Impaired boaters can expect to be arrested or face serious penalties. In Oregon, the consequences of being convicted of BUII include the possibility of jail time, $6,250 in fines and loss of boating privileges. Marine officers can arrest boaters on observed impairment and can legally obtain blood, breath or urine if a boater fails field sobriety testing. So far this year, twelve people have been arrested for BUII and were operating on the Willamette River in Benton County, Upper Klamath Lake, Lake of the Woods, Crescent and Odell Lakes, Clackamas River, and Foster and Detroit Reservoirs.

"Overall, recreational boating is very safe if boaters wear life jackets, boat sober, and keep a sharp lookout by looking at what's in front of them and what's going on around them. If boaters followed these guidelines, accidents would be extremely rare. So far this year, the pattern for accidents includes impairment, distracted operation and no life jacket," Henry warns. Henry goes on to say, "The public is our ally in safe boating. If you see an impaired operator or someone who is operating in a way that threatens others' safety, call 911 and report it. That's how we can work together to save lives."

For more information about Operation Dry Water, visit www.operationdrywater.org or the Marine Board's Boating Safety Program at www.boatoregon.com.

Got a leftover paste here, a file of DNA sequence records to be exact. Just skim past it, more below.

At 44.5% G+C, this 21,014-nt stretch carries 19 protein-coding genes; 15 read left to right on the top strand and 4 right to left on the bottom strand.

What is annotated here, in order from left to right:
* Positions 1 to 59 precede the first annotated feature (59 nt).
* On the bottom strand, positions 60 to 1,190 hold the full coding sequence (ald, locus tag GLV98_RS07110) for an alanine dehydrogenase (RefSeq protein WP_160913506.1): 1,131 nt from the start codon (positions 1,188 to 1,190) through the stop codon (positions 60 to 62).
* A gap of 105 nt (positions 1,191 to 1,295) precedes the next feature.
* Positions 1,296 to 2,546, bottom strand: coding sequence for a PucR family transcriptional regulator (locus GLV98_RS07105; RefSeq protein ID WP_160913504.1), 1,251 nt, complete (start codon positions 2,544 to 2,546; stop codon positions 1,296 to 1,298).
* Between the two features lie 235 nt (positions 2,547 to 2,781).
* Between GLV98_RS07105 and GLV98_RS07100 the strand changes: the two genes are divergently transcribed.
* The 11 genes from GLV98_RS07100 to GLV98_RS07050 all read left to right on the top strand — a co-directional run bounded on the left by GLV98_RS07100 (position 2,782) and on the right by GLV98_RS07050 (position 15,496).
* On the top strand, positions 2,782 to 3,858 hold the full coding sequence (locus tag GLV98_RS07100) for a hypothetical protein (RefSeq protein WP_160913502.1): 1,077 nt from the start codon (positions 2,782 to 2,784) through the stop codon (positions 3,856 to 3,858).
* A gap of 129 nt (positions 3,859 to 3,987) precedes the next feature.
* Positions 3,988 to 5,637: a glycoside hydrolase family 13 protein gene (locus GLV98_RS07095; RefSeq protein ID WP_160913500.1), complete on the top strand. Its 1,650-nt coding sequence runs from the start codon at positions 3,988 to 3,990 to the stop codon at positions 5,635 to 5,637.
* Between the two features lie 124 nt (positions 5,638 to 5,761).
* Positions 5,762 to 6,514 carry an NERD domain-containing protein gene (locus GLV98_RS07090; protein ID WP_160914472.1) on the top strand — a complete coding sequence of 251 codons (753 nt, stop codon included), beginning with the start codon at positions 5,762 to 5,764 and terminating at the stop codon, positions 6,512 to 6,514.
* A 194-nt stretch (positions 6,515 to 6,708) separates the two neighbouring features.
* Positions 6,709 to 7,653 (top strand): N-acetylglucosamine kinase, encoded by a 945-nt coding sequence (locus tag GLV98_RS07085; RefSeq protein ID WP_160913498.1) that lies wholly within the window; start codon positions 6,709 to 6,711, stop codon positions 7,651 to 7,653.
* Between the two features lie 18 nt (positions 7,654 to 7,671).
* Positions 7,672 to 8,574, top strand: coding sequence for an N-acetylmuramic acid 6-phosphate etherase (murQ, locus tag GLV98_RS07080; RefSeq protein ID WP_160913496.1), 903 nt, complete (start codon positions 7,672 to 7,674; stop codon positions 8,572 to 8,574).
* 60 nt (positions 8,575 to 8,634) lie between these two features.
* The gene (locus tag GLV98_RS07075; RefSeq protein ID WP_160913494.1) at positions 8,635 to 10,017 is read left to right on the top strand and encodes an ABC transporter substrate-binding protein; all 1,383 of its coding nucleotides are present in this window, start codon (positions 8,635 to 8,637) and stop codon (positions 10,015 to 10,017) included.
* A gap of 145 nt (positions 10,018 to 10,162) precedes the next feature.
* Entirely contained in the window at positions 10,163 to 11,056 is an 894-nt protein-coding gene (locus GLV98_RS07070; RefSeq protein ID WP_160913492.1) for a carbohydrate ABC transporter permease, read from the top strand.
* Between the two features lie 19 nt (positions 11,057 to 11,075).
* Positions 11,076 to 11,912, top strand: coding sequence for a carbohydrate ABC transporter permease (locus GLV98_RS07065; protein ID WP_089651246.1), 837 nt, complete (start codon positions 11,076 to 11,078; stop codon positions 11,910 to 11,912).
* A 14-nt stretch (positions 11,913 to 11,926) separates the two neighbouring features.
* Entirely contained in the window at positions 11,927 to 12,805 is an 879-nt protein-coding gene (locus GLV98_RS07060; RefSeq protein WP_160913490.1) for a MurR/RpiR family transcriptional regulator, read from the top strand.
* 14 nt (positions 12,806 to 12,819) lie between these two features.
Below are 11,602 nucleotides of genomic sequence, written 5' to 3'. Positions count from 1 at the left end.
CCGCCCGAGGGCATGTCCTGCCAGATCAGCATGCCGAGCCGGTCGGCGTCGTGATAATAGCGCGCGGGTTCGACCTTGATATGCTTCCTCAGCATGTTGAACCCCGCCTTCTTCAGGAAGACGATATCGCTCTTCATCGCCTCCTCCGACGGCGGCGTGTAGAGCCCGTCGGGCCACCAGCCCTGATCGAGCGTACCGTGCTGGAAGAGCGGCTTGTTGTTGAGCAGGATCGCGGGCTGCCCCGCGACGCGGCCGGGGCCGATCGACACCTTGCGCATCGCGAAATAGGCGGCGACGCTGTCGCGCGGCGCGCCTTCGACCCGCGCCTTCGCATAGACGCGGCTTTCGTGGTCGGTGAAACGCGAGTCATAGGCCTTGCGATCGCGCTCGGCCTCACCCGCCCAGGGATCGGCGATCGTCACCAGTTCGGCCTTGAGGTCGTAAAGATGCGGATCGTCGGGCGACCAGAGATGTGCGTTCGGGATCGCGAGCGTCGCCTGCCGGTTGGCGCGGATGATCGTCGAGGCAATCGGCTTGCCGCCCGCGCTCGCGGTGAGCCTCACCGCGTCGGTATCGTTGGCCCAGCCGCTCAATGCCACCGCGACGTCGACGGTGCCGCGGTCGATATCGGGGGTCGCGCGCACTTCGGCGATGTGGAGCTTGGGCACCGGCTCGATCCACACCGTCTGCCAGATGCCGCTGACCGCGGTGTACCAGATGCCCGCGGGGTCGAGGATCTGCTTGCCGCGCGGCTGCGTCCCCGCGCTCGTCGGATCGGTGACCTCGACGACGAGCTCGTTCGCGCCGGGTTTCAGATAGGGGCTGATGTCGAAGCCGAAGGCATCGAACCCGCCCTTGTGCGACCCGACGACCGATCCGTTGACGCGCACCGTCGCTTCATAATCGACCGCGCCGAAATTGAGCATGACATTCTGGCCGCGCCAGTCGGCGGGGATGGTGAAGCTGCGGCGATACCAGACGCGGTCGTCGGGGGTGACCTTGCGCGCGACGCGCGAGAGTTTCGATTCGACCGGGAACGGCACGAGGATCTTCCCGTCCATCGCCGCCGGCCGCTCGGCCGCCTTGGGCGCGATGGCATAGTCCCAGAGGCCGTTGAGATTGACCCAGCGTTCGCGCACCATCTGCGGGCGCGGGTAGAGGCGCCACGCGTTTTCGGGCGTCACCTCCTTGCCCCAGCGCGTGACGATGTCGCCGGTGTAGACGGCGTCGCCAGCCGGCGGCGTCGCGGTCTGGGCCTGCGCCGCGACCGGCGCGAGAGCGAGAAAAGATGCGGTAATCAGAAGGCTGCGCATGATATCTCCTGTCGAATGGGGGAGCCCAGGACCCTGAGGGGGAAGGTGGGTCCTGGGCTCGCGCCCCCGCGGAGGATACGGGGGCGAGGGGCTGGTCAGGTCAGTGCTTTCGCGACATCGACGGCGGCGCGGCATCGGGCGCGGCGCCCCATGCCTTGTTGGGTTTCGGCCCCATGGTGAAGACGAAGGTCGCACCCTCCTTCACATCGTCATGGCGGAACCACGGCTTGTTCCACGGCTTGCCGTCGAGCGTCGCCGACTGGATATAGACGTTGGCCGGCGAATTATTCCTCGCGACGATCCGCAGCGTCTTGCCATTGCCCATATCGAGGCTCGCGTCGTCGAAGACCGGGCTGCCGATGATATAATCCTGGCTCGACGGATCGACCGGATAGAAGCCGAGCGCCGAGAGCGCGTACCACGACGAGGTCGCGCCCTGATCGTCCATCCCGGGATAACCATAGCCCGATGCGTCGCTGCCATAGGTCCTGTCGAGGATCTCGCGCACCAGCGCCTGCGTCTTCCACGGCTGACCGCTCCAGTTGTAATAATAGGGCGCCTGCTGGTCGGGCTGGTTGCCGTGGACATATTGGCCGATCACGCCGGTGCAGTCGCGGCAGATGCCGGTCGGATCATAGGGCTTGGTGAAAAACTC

Redmond Police officer treated and released after crash

From Redmond Police:

Redmond, Oregon – On Wednesday, June 28, at approximately 5:00 p.m., Redmond Police Officer Chris Wooten was involved in a multi-vehicle crash on Highway 126 in the vicinity of SE Veterans Way.

The officer was assisting in setting up a perimeter during the pursuit of a pickup truck.  The pursuit involved law enforcement officers of multiple agencies.

In the course of his duties, Officer Wooten, age 36, was stopped in the eastbound travel lane of travel of Highway 126 waiting for oncoming traffic to clear, before turning left into the driveway of the old Redmond Rod and Gun Club.  It was at this time Officer Wooten’s patrol vehicle was struck from the rear at a high rate of speed by another vehicle.

Officer Wooten sustained non-life-threatening injuries but did sustain minor injuries to his back, neck, and arm.  Officer Wooten remained conscious, alert, and communicative after the crash.  Officer Wooten was transported by Crook County Medics to St. Charles Medical CenterRedmond for treatment, where he was treated and released.

At this time no conclusions can be drawn as to why Officer Wooten’s patrol vehicle was rear-ended on a straight and level stretch of roadway. 

The investigation into the pursuit is ongoing.  When Redmond Police identify or arrest, a suspect in the pursuit, information detailing that person’s identity will be released.  The Redmond Police Department is cooperating with the Oregon State Police, who are conducting the crash investigation. 

Redmond local to spread awareness of disease

From Shriners Hospitals for Children — Portland,
Submitted photo
Redmond local and arthrogryposis patient aims to spread awareness 

Shriners Hospitals for Children — Portland patient spreads awareness about arthrogryposis Renea discovered that her son Payton had arthrogryposis while she was pregnant with him. 

Arthrogryposis multiplex congenita is a congenital disease that decreases joint flexibility, resulting in stiff joints and muscle weakness. Payton became a patient at Shriners Hospitals for Children — Portland when he was a year and a half old and has been a patient ever since.